We’ve been mixing two of our favourite things this week: playdough and art. My girls love to make and create, especially if they can make something to play with too. Here’s their winter woodland with a forest of Christmas trees. [Read more…]
Outer space play dough recipe for sensory play with space theme.
Outer Space Playdough
We used our favourite easy salt dough recipe this week to make… hoomagwatas. You’ve heard of hoomagwatas, right? Carnivorous creatures that live in the Central African rain forest. Very dangerous animals that will eat you up in a minute – or so my children tell me. (I googled the name but sadly there’s no trace of any real hoomagwatas – that would have delighted the kids)
Salt dough modelling gives you lots of play and learning – and we spread this project over three days so we could take our time and enjoy each stage. If you’d like to make some creatures with your children you can find the salt dough recipe [Read more…]
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Mark making with play dough
We are huge fans of play dough in our house. We’ve just made a new batch using our favourite play dough recipe with some orange essence added to bring some smelly sensory fun.
I find play dough is a great activity for after school, especially if we have a mixed age group of children playing. It’s very relaxing as it has the lovely touchy-feely aspect of sensory play and there’s no right or wrong way to play with it – so however old you are (grandparents included!) you can enjoy it, without finding it frustrating or needing any grown-up interference.
Today I thought I’d mention how fabulous play dough is on the road to learning to write. While you might not associate dough with holding a pencil, all the kneading and shaping you do as you play is just right for building up fine motor skills – giving little fingers lots of practise in mobility, grasping and manipulating.
If your child is showing an interest it’s easy to extend the play by providing something to ‘write’ with, whether it’s a blunt pencil, stick, feather or other tool. By sitting alongside your child as they play you can model mark making, gently suggesting different patterns to try and seeing if they’d like to copy.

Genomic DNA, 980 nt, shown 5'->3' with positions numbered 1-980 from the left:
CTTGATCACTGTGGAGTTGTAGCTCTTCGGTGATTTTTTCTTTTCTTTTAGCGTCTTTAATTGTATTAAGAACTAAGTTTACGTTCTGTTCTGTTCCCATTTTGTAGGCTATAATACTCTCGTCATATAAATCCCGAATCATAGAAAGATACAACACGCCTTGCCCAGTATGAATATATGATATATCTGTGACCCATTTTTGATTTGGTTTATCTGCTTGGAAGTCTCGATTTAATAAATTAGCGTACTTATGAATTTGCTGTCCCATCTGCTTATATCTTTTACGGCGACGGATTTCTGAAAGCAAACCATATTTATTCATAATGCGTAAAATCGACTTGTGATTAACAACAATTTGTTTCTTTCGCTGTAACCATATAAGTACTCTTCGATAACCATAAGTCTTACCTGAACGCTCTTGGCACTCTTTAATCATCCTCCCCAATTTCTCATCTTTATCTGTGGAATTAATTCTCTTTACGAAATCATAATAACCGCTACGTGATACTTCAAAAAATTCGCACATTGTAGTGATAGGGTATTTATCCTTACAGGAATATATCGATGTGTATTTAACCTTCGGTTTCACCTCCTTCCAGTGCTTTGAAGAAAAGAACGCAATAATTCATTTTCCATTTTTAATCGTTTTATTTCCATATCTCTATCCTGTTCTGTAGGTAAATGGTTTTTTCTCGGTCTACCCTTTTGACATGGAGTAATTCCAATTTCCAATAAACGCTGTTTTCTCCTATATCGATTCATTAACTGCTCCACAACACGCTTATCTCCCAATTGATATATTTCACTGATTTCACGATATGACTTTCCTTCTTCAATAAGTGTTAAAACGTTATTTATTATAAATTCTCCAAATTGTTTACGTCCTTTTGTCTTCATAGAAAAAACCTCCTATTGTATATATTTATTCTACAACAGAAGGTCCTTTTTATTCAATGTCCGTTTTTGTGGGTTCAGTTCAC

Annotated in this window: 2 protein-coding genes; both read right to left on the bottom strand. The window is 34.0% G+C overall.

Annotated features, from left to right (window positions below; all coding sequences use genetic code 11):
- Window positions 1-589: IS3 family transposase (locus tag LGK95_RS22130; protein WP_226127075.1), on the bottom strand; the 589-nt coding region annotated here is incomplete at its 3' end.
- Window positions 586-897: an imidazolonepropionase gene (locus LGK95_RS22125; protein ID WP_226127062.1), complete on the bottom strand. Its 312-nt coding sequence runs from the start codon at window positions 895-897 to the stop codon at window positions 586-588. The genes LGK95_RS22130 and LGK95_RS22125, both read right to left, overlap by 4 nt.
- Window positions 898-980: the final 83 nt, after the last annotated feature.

Try using a variety of marks which correspond to the shapes included when you eventually begin to write letter characters: horizontal and vertical lines, zigzags, circles, waves and loops.
You might find that children who are otherwise reluctant to ‘write’ do enjoy this kind of mark making. It’s a good option to introduce early writing skills to children who show little interest in pencils and paper.
A simple bread dough is a perfect medium for children to explore with. It’s easy to make using ingredients you can keep in your storecupboard and I find children always take great pleasure in using ‘real grown-up’ materials. There are lots of ways you can use a bread dough to let your children play with counting, measuring, pouring, cutting. Today we’ve been teaching the alphabet with bread. We’ve a recipe and a song to share with you.
Weigh 500g of strong bread flour and a teaspoon of salt out into a big bowl. Little thought it felt very tickly.
Pour in 300ml of warm water and a tablespoon of olive oil using good hand-eye co-ordination. Little liked mixing the colours to combine all the ingredients into a ball of dough.
Develop strength in your fingers by kneading the dough for 5 minutes on a floured surface. (Getting fingers ready to one day hold a pencil and write well.)
Introduce some letters by making your own dough alphabet. (If you want to use the recipe to make a proper loaf you can shape it and then leave it to prove for 45 minutes before baking.)